#AgencyInsider: Victors & Spoils, Boulder
Today, we continue our ongoing feature — Agency Insider. We all know agencies have amazing physical spaces. But unless you work at a specific shop, you might never get a chance to see how cool they truly are. Until now. Email us at the@denveregotist for details on having you agency featured.
Victors & Spoils opened its doors in October of 2009. And, until recently, we called West Pearl in Boulder “home.” But in 2012 we found ourselves both growing up and growing out. Our polarizing little endeavor, which began with five people and a couple of dogs running around what then seemed like a laughably cavernous space, was now pushing 30 employees. And cavernous had become cramped. So in November of 2012, we packed up and made the move to East Pearl Street. Spruce Confections was – with some initial reluctance – traded in for Boxcar Coffee. Lolita’s made way for Dish Gourmet. And post-work brews moved from West End to Mateo.
Our new building was in the process of being renovated at the time of our move, but building owner John Reynolds was kind enough to shuffle the construction schedule to let us in early. It wasn’t without compromise, however, as we didn’t have bathrooms for three months. A character-building experience of sorts. So a huge thanks to Dish Gourmet for warmly welcoming us to the block by sharing their, um, facilities. And to the construction workers who allowed grown men wearing chunky glasses and skinny jeans to use their porta potty.
Despite the challenge of the yet-to-be finished bathrooms, the new space had one pretty wonderful thing the old one didn’t: light. The old space, by the time we left, had earned the less-than-affectionate nickname, “the cave.” The new space, in a refreshing contrast, has windows on both the North and South ends, giving everything a more vibrant, open feel. We had a garage door installed on the South end to allow those nice Boulder breezes to blow though. And to give everyone a quick means of escape on Friday at quitting time. Most importantly, we’ve gone from zero conference rooms at 821 Pearl (seriously) to four at 1904 Pearl.
Before it was a light- and conference room-filled space, our new building had been many things. It had, like a few of our crew, a bit of a checkered past. It’d been a private residence, a furniture store (pictured), an appliance distributor, a business center, the Boulder Co-Op and most recently, Skratch Labs.
When we moved in, the office was a blank canvas. Our goal was to keep the space open, communal and collaborative, with enough room to provide workspace for any visiting client, freelancer or friend. And space, when we first moved, was pretty much the only thing we had. That, and a fairly tight budget. But we’ve slowly but surely populated it with help from a few select local businesses.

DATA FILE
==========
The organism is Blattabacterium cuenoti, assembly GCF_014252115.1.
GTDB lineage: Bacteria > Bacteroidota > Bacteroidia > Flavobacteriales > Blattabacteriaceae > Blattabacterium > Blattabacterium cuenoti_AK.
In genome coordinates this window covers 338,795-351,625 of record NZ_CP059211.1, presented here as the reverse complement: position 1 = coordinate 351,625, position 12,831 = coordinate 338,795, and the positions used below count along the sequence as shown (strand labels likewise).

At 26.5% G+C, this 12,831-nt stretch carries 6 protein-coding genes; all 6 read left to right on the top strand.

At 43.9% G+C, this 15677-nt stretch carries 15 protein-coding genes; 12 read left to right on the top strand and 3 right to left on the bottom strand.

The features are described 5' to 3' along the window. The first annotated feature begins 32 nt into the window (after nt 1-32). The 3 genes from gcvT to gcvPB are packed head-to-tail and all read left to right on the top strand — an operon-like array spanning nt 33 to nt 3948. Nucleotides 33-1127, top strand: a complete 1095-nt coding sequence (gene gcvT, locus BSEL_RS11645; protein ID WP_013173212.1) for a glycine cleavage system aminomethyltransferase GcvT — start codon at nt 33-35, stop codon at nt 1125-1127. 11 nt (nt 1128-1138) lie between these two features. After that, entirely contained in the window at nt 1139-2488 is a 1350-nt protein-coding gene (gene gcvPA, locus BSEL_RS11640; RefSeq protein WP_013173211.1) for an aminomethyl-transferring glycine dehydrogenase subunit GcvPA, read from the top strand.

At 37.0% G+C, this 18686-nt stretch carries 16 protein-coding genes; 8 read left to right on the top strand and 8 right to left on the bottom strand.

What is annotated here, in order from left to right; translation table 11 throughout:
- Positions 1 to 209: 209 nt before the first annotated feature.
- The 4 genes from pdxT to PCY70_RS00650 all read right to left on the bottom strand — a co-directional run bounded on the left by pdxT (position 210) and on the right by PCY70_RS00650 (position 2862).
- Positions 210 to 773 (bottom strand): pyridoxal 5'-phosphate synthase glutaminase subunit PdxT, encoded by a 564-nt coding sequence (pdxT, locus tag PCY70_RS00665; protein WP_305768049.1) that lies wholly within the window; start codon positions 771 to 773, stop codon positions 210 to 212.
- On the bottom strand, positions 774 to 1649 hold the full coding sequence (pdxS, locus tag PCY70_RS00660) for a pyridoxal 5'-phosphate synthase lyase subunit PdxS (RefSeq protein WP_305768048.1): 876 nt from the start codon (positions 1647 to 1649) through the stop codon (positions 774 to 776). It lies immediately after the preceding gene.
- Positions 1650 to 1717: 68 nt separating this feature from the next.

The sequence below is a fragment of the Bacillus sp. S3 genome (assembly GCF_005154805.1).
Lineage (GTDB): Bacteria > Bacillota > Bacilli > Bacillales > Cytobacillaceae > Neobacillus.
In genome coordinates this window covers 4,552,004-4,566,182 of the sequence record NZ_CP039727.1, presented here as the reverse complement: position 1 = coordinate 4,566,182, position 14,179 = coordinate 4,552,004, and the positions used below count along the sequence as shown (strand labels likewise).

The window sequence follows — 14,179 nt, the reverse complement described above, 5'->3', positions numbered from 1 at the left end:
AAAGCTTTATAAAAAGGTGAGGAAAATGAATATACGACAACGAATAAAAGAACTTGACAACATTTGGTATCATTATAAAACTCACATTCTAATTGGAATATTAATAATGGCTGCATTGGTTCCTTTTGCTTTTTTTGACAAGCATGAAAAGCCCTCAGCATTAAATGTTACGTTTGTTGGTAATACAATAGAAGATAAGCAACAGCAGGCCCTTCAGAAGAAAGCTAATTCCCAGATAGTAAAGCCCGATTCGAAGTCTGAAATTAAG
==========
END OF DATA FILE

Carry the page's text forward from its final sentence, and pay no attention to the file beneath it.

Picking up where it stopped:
Our conference room tables, kitchen table and breakfast bar were built by Rocky Mountain Table Company out of Denver (Tell Donnie that V&S sent ya). And our lobby was generously furnished by Factory Made, a furniture and design studio here in Boulder that supports local artists and furniture builders. Special thanks to Leah Brenner for how killer our lobby looks.
Our conference rooms – now that we have them – all have nicknames. Some that they’ve earned – "Echo" has a bit of an acoustic issue, for example – and some that they’ve been given. When one of our community members – Michael Collado – reached 1,000 ideas submitted, we wanted to commemorate his accomplishment. So we commissioned this modest little oil painting from agency friend Megan Jones, and named our main conference room after him. His affinity for Hawaiian shirts, as depicted in the painting, is accurate. The pecs, he tells us, are not.
While most agencies have a foosball or ping pong table, we have our very own V&S-branded Cornhole set. What can we say, we like to keep things classy. The Victors & Spoils Cornhole tournament is an ongoing Friday afternoon activity, complete with brackets, beer and plenty of shit talk. C’mon by so Jen Miller can tell you how much better she is at throwing bean bags into a small hole than you are.
Cave-like though it was, we’ll always have a soft spot for our first office space. It’ll live on in memory…a nd in this $2 frame from IKEA in our new lobby.
Photos by Paul Talbot